Louisiana communities hit by Hurricane Ida are benefiting from newly deployed solar installations thanks to a collaborative effort by local installer PosiGen Solar and non-profit organisation the Footprint Project.
More than a dozen fire stations, churches and community centres that were damaged or destroyed and left without power because of the storm now have access to electricity thanks to solar power.
Featuring 30 solar panels that provide 11.4kW of power along with an inverter and dual battery pack, the self-contained power stations systems are being used by volunteers to power fans, refrigerators and cell phone charging points.
As of Friday (10 September), 12 of the power stations had been installed, and a further five were expected to be deployed by Sunday across southeast Louisiana.
“Having these solar power stations has truly transformed how we are able to help people,” said Tiffany Theriot, who runs an emergency distribution site set up on a tennis court in the town of Houma. “We have all the energy we need to serve the volunteers who are serving the people of this community, and it all comes right from the sun.”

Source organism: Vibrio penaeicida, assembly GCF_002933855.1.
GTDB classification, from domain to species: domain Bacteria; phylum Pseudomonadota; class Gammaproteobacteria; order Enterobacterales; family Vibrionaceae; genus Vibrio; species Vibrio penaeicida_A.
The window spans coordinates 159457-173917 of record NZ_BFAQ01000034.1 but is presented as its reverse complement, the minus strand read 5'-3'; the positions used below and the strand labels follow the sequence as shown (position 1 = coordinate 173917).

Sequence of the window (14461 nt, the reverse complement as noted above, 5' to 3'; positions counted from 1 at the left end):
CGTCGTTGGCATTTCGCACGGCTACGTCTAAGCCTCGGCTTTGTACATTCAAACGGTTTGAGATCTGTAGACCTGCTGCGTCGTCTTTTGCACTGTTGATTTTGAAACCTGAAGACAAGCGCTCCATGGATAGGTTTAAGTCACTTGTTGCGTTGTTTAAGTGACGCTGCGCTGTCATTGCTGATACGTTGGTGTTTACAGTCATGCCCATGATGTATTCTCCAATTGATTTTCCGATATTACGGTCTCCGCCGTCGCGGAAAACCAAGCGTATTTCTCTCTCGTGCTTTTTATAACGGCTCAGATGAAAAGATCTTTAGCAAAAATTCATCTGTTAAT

PosiGen, which recently secured US$60 million in a Series D funding round, said it is now looking to install 300 solar power batteries at homes in low-income Louisiana neighbourhoods.
The Footprint Project, meanwhile, has worked to bring clean energy to areas of climate disasters and humanitarian emergencies since 2017. Its work following Hurricane Ida has been its largest response operation to date.
Organisers of trade show Solar Power International have cancelled the event due to the devastation caused by the hurricane in New Orleans, where it was due to take place later this month.